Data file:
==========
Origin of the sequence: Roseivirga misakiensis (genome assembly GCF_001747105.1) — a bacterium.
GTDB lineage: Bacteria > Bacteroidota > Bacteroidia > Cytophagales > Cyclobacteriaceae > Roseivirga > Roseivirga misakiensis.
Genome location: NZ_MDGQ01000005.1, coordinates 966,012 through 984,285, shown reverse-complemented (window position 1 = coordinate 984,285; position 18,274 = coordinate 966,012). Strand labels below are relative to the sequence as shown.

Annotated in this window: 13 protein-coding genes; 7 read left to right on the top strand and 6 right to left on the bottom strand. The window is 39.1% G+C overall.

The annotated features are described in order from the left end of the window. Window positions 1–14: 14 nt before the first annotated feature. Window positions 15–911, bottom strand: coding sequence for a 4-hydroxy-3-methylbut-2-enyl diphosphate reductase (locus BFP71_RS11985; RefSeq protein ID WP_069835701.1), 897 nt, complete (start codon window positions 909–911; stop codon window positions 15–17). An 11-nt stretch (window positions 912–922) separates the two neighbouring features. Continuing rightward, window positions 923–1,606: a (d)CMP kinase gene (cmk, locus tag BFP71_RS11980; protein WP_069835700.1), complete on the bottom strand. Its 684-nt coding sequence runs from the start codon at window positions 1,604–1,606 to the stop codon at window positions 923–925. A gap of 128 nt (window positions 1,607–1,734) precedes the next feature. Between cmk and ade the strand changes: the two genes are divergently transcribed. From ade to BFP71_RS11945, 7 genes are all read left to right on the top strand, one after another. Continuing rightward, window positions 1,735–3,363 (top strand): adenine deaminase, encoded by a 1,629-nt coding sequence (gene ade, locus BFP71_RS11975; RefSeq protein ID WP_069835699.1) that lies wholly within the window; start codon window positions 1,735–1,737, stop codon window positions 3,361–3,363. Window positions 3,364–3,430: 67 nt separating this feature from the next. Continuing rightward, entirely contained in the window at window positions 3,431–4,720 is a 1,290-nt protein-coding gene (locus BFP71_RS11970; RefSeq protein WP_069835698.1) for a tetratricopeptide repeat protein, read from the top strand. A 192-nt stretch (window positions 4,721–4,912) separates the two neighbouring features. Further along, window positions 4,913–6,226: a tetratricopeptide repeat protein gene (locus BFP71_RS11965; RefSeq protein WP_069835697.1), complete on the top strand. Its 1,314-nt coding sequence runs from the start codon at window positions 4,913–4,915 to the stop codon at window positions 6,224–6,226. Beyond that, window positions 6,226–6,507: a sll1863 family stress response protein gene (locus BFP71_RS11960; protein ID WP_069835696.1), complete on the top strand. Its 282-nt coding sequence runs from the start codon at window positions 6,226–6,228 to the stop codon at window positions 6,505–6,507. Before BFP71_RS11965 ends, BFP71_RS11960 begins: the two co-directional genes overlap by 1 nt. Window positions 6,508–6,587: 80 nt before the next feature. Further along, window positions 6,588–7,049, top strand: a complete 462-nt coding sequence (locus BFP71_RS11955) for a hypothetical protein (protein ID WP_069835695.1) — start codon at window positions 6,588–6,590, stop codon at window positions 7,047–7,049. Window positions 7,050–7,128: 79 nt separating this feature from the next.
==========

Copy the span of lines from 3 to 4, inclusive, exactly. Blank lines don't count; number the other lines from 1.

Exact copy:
Genome location: NZ_MDGQ01000005.1, coordinates 966,012 through 984,285, shown reverse-complemented (window position 1 = coordinate 984,285; position 18,274 = coordinate 966,012). Strand labels below are relative to the sequence as shown.

Annotated in this window: 13 protein-coding genes; 7 read left to right on the top strand and 6 right to left on the bottom strand. The window is 39.1% G+C overall.